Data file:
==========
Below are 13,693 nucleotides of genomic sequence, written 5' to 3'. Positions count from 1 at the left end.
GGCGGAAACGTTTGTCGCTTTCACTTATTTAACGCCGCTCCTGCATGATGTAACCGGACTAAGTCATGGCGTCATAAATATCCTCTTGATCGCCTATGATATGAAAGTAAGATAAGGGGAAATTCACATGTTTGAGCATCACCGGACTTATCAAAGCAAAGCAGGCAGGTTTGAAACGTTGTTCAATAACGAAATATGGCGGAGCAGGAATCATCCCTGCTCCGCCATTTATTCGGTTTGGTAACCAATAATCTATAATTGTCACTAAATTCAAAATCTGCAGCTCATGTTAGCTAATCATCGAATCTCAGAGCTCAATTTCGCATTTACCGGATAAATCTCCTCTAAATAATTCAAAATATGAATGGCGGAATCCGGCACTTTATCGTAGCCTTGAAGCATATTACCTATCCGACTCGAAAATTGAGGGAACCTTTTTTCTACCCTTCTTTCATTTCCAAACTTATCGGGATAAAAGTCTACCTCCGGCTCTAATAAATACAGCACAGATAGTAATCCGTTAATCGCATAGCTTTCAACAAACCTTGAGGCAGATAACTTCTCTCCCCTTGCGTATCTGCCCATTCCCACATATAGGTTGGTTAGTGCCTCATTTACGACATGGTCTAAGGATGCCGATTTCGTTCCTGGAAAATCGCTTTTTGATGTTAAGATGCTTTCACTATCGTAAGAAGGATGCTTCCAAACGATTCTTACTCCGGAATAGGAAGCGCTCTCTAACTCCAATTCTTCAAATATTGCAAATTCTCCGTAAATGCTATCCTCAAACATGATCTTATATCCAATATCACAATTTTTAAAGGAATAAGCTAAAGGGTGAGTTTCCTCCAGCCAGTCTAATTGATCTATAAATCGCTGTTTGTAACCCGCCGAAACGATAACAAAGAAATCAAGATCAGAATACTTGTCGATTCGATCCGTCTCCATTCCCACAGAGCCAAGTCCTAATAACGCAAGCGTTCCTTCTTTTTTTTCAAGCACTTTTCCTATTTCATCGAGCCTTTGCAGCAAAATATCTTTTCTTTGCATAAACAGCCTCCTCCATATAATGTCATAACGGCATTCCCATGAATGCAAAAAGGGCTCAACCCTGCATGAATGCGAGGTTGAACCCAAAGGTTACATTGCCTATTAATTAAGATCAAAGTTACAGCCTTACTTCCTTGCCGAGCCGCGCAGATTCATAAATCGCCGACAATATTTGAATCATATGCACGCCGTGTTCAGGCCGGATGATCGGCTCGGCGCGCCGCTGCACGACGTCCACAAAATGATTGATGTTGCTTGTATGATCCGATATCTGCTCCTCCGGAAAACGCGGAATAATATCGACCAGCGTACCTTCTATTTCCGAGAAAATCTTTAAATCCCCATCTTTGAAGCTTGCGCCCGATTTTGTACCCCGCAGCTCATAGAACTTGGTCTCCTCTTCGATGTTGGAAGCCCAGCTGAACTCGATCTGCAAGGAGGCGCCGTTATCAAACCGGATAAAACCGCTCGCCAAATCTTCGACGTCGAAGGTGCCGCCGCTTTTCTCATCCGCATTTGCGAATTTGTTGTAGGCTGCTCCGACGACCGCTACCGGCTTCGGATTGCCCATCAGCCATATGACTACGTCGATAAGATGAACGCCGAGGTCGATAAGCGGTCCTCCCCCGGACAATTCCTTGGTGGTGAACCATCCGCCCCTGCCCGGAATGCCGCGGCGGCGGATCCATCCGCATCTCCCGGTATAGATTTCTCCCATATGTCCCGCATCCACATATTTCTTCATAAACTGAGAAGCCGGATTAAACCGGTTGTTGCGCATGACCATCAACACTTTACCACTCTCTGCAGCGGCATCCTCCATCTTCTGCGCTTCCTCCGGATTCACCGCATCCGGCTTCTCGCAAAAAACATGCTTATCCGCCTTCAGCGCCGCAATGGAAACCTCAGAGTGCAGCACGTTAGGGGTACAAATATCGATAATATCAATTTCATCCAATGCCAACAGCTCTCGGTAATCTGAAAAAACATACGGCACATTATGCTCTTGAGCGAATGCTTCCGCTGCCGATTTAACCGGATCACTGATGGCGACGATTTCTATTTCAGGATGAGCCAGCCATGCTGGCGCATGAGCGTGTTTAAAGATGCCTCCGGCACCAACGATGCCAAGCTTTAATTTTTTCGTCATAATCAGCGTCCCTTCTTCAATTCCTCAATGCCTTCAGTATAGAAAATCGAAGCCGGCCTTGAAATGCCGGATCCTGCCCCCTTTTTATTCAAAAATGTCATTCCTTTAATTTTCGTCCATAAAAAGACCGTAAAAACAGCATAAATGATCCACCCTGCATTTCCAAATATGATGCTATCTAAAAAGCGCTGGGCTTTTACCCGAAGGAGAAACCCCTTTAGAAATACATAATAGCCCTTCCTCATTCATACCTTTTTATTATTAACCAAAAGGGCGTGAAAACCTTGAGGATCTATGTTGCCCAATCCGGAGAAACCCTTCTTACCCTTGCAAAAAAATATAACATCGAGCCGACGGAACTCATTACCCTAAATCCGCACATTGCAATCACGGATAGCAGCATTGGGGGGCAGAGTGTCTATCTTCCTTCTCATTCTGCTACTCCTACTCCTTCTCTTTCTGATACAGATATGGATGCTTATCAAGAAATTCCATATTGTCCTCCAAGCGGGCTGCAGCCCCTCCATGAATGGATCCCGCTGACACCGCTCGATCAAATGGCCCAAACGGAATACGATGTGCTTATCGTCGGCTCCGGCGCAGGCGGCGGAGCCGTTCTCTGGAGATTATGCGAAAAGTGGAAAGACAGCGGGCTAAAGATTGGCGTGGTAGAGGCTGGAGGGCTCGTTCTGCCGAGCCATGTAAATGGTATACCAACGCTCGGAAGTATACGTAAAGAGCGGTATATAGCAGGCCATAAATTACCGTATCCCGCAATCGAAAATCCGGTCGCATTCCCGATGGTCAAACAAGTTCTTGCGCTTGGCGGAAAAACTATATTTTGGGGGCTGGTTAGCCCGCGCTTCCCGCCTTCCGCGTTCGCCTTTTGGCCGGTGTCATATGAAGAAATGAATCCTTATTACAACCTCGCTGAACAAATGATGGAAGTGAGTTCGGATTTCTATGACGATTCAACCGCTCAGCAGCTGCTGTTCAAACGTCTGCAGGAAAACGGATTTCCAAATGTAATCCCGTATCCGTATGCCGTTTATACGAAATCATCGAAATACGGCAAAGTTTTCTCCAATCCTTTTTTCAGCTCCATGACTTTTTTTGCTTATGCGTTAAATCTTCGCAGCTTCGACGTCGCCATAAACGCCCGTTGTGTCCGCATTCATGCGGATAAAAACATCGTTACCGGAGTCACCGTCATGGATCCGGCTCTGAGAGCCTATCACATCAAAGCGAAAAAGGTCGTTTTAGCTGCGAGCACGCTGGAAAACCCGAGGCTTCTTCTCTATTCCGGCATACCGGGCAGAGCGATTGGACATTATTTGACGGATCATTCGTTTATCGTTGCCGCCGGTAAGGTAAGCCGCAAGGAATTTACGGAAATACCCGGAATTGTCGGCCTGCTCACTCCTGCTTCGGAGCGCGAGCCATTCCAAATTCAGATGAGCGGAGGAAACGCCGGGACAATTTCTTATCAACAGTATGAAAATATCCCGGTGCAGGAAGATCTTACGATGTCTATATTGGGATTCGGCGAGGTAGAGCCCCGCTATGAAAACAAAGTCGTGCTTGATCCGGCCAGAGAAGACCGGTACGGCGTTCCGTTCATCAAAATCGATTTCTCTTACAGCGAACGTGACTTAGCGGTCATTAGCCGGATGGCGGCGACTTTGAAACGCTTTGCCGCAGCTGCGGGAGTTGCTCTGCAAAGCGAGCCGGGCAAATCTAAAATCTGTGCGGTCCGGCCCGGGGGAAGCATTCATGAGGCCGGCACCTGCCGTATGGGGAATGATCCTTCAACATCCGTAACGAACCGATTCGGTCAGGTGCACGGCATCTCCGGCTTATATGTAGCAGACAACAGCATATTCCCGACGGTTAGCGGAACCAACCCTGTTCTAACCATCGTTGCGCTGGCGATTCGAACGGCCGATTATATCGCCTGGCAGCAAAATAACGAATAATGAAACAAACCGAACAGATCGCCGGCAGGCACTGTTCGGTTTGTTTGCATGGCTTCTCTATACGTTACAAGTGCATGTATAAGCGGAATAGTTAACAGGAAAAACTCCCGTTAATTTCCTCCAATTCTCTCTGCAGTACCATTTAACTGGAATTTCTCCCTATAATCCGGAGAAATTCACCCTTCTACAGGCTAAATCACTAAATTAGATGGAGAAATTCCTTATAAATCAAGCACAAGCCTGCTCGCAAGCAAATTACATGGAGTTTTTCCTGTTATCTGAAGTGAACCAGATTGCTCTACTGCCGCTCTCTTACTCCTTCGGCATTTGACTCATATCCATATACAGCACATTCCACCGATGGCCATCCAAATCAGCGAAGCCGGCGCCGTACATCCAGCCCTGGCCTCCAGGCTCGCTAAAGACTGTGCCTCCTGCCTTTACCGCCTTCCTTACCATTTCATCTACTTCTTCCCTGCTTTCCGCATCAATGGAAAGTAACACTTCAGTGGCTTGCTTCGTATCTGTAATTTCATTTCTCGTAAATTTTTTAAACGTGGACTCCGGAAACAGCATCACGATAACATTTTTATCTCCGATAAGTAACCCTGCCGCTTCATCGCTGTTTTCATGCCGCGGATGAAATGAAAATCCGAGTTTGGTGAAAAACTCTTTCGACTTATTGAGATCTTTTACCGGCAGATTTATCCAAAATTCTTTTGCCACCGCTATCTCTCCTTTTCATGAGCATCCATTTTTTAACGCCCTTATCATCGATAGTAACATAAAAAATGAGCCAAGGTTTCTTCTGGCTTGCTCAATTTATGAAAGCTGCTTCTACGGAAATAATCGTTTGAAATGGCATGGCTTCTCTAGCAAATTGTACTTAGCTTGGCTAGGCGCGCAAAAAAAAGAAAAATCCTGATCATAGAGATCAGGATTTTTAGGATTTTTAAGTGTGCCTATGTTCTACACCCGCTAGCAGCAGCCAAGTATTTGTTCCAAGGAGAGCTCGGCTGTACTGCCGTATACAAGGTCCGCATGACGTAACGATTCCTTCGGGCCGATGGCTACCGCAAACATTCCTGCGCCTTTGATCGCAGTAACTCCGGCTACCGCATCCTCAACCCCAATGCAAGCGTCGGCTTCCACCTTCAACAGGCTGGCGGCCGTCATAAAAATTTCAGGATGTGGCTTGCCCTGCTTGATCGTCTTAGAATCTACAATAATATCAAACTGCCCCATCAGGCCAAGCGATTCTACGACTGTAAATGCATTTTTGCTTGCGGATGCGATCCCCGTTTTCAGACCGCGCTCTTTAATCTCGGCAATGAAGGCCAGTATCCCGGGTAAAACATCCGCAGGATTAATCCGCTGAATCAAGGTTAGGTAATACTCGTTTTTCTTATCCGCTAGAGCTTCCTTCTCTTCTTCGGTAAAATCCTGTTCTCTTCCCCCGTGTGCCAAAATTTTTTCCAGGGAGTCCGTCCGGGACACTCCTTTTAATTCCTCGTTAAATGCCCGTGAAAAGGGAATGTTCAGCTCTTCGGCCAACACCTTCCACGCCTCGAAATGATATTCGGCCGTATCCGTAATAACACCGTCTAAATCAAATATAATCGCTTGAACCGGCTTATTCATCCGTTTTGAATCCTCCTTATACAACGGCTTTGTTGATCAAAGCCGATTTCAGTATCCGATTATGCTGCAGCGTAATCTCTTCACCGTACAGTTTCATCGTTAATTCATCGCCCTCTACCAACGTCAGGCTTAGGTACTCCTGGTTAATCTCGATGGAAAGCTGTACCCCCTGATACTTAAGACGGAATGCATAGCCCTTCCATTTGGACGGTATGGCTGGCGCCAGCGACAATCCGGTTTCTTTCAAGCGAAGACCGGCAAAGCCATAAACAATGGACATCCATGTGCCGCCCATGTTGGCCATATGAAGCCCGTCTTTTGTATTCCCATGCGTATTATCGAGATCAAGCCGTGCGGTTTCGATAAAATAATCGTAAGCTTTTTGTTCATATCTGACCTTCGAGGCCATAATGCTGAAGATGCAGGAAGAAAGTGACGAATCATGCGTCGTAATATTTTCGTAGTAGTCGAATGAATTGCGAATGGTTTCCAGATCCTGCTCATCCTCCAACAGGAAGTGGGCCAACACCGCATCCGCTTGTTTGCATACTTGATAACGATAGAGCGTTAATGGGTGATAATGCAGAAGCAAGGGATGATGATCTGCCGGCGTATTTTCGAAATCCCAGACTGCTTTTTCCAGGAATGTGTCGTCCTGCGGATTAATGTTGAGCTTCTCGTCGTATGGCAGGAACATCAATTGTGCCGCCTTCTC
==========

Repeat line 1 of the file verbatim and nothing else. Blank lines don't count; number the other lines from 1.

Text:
Below are 13,693 nucleotides of genomic sequence, written 5' to 3'. Positions count from 1 at the left end.